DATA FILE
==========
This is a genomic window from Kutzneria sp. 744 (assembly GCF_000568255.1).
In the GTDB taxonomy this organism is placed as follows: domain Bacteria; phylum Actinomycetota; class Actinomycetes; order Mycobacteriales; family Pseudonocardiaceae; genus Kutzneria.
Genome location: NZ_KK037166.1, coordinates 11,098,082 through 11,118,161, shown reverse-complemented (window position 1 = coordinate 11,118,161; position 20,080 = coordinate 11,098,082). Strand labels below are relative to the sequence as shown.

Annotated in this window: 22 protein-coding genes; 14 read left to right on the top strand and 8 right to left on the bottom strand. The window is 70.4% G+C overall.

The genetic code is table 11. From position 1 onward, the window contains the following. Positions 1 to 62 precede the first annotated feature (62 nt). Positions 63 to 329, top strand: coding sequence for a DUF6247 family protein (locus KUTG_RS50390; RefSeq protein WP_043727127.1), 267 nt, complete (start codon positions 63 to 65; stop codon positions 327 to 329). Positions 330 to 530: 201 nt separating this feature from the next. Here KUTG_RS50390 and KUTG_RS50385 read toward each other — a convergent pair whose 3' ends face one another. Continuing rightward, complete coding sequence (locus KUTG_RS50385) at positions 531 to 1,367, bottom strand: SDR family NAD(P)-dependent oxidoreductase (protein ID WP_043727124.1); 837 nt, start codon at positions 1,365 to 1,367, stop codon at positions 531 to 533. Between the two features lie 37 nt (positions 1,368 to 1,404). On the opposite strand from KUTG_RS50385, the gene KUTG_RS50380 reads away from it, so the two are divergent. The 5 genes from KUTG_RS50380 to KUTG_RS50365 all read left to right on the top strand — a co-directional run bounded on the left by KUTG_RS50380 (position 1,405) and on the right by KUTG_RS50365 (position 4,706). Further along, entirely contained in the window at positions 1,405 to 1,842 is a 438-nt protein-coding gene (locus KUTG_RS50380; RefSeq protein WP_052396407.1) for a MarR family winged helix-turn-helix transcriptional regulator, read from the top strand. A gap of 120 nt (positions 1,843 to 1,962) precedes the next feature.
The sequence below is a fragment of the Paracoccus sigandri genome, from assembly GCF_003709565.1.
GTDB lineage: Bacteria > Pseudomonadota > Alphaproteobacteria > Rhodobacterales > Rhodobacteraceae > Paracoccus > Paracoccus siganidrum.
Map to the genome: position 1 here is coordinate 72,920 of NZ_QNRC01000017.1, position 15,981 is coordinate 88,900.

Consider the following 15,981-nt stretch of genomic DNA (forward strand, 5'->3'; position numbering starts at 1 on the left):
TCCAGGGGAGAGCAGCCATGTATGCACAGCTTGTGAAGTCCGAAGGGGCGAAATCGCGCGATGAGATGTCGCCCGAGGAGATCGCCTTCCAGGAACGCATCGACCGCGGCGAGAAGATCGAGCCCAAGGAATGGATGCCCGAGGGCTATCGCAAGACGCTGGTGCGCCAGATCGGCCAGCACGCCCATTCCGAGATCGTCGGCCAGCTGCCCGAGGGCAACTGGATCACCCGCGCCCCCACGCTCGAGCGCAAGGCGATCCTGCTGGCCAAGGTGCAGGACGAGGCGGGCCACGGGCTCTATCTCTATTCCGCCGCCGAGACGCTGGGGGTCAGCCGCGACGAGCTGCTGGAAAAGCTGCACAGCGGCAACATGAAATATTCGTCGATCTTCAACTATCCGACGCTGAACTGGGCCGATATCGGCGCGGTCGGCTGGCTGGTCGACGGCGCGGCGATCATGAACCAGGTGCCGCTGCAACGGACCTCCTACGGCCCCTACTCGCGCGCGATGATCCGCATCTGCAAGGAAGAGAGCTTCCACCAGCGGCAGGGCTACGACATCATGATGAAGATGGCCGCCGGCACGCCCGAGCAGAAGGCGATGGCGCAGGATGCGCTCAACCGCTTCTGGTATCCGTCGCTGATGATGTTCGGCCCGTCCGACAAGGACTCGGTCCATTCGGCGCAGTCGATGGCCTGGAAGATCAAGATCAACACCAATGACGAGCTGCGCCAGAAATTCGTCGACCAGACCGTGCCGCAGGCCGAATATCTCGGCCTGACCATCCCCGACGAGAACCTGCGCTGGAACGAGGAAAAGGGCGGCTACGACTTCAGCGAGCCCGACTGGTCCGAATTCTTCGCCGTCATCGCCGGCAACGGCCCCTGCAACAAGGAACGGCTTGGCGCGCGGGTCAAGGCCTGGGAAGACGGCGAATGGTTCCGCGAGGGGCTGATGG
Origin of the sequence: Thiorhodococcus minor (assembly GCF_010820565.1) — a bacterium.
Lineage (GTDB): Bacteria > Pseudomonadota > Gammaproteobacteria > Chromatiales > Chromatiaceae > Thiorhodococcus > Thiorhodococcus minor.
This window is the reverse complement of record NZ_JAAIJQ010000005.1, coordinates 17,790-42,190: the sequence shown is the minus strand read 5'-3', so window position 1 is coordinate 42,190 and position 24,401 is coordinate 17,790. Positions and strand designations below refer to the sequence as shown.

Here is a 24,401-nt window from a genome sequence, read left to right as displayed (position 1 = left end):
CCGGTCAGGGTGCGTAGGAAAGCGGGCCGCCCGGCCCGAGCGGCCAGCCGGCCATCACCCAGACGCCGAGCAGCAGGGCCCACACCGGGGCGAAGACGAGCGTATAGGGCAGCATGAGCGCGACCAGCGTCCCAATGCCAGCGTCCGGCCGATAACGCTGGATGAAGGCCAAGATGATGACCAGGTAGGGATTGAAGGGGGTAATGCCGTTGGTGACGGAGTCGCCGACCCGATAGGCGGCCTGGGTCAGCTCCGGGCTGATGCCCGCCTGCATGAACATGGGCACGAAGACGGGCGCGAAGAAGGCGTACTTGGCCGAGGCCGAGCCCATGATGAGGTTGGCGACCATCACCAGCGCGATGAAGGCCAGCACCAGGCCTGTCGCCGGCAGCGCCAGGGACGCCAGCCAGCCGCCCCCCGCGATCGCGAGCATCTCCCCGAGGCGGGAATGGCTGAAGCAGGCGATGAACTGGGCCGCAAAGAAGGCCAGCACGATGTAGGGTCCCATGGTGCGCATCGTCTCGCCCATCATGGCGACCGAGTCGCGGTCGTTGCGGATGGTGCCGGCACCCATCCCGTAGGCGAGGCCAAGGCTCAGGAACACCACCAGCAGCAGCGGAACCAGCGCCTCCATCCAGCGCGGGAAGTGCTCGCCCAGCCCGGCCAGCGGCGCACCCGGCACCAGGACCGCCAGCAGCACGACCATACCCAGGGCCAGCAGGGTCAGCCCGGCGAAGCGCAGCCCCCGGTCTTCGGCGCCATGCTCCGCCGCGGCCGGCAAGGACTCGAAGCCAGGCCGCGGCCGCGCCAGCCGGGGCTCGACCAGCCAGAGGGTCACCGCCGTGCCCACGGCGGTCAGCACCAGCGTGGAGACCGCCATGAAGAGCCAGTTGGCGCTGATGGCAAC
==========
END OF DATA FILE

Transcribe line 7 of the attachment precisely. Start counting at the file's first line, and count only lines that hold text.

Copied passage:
GTDB lineage: Bacteria > Pseudomonadota > Alphaproteobacteria > Rhodobacterales > Rhodobacteraceae > Paracoccus > Paracoccus siganidrum.